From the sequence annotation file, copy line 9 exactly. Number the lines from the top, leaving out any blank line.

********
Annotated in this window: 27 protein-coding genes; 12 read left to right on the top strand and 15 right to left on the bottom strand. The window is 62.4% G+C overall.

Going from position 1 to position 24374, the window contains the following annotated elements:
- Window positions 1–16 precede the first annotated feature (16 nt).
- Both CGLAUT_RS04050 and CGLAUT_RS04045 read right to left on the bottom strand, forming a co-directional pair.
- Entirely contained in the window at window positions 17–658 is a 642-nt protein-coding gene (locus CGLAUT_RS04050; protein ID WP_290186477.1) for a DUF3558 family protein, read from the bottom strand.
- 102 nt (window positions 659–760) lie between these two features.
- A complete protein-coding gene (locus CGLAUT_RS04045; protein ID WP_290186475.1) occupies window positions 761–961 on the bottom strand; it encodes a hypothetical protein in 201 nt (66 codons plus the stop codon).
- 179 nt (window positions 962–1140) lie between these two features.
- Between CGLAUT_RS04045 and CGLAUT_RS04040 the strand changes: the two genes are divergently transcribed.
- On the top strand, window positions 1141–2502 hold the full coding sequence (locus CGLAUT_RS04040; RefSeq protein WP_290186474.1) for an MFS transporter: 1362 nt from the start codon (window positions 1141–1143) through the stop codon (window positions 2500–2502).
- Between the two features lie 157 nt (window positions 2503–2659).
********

- Between CGLAUT_RS04045 and CGLAUT_RS04040 the strand changes: the two genes are divergently transcribed.